Submitted by Liz Muir, volunteer with the Friends of Canadian Collections (FCC).
Almost 200 years ago, war broke out between the United States and Canada, which was still part of the British Empire at the time. That conflict became know as the War of 1812.
When James Madison, 4th President of the United States, declared war on Upper Canada, it seemed like easy pickings. This was an understandable assumption, given the gentle terrain separating the two nations, and the considerable population advantage enjoyed by the Americans. Upper Canada was also far from the Royal Navy’s reach and had no defensive citadels. However, President Madison hadn’t counted on Isaac Brock, a meticulous and conscientious soldier.
Despite initial apathy in Upper Canada, Brock raised and trained a local militia that would eventually cripple the American invasion. He cultivated allies such as Tecumseh, a Native American leader who had faced racism in the United States, consequently becoming an important Canadian ally during the war.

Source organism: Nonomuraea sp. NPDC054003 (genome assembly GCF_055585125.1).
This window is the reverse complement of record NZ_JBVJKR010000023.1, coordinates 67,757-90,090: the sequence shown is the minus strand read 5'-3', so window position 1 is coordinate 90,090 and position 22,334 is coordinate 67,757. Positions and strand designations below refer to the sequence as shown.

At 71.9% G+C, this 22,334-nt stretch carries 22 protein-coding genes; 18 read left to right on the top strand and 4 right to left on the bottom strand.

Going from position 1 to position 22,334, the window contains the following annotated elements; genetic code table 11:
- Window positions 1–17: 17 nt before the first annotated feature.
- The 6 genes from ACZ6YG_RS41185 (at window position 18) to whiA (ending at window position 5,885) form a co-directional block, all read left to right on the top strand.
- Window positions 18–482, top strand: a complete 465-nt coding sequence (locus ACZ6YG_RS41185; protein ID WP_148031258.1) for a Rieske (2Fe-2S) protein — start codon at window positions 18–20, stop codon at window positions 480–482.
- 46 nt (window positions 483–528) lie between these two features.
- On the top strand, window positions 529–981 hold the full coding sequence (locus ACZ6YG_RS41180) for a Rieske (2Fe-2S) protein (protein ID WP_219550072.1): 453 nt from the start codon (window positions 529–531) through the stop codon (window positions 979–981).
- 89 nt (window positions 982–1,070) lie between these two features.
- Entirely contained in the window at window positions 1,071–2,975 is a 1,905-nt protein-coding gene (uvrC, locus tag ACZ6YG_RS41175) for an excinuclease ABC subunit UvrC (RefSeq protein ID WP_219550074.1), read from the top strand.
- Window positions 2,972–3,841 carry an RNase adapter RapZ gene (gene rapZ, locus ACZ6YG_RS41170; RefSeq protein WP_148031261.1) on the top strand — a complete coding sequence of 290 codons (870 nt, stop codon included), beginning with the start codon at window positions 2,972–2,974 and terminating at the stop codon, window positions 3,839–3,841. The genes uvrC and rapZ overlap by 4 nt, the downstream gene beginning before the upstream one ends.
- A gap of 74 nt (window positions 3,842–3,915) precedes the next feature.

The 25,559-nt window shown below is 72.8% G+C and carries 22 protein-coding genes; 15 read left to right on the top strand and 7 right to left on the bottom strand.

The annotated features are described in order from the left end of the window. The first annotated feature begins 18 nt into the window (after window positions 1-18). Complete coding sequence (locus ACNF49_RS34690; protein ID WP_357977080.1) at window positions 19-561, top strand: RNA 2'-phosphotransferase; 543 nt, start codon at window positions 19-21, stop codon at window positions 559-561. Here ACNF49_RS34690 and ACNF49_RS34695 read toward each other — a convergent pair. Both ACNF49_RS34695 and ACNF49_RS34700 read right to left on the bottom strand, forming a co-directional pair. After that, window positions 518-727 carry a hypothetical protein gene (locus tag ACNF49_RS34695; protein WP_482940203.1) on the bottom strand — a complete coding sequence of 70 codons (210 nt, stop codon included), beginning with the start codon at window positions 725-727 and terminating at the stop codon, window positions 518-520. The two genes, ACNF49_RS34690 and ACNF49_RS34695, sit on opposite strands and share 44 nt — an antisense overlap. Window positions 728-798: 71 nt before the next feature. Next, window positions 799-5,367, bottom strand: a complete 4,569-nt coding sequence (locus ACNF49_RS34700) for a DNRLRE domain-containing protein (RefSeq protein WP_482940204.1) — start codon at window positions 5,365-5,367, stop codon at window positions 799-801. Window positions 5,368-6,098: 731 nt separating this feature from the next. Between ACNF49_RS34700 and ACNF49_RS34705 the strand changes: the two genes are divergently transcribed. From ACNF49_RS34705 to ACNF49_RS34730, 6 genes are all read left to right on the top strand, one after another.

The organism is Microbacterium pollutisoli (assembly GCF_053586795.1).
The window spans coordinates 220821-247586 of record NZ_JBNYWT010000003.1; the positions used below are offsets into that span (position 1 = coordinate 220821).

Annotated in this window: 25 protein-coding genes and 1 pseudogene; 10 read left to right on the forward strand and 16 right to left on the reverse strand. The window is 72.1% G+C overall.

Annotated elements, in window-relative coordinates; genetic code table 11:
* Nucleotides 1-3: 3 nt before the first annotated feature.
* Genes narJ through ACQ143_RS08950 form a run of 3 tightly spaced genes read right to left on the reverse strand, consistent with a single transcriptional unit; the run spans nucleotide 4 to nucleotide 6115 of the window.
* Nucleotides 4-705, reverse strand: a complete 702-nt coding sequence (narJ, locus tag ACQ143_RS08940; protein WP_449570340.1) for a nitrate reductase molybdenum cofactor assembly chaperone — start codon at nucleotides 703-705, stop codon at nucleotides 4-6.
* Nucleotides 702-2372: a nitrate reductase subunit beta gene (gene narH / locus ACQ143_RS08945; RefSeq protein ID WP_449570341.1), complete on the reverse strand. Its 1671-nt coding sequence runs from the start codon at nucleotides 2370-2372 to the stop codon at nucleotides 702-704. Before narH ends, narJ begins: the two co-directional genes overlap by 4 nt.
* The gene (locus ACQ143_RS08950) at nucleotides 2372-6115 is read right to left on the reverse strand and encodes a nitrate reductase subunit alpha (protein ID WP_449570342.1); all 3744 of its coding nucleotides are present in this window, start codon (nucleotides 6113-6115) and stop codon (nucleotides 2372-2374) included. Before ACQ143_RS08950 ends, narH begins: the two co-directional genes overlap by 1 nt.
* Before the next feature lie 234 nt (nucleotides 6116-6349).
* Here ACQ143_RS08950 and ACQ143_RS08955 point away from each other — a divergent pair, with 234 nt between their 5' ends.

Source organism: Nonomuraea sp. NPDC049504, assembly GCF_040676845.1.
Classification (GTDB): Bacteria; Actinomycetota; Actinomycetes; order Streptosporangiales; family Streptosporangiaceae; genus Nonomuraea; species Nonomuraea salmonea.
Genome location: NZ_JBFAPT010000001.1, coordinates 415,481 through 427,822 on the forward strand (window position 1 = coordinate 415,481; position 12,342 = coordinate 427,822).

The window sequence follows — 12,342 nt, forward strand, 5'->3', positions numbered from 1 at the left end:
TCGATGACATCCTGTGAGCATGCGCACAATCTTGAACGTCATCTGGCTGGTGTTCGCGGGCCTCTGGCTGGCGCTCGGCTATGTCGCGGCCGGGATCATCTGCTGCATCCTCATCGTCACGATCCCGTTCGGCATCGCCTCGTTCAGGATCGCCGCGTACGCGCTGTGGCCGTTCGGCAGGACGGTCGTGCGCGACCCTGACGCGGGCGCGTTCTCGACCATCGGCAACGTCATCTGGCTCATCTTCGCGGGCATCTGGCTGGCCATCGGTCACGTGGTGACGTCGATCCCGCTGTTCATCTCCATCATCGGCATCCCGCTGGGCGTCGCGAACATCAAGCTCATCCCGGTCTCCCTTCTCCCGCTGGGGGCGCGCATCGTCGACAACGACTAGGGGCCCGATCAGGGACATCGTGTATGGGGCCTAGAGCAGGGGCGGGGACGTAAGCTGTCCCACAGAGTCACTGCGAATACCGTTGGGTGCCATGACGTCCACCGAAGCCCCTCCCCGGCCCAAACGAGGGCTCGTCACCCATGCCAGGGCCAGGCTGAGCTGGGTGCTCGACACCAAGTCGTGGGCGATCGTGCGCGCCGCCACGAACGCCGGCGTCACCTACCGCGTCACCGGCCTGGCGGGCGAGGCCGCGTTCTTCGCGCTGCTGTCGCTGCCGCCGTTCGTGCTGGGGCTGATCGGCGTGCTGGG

Brock died leading a charge at the Battle of Queenston Heights. One of Brock’s recruits, a young Lieutenant Colonel who was a lawyer and acting attorney general of Upper Canada, leapt onto Brock’s horse and led another charge. He also died.
If you’re thinking this is basic Canadian History, try to answer these skill-testing questions about the War of 1812. The first person to email all three correct answers to firstname.lastname@example.org will win a copy of Dr. Wesley B. Turner’s newest book, The Astonishing General: The Life and Legacy of Sir Isaac Brock (Dundurn Press, 2011).
Skill Testing Questions
- What was the colour of the White House before 1812?
- What was the name of Brock’s second-in-command who took over after Brock was killed?
- Why is it significant that the name Tecumseh means “Shooting Star?”
You can hear author Dr. Wesley B. Turner speak at the ROM on Saturday, November 12, 2011, 2:30 pm. Tickets now available for the upcoming lecture, 1812-1814: Defence or Aggression. A War to Defend U.S. Interest, or a War of Conquest?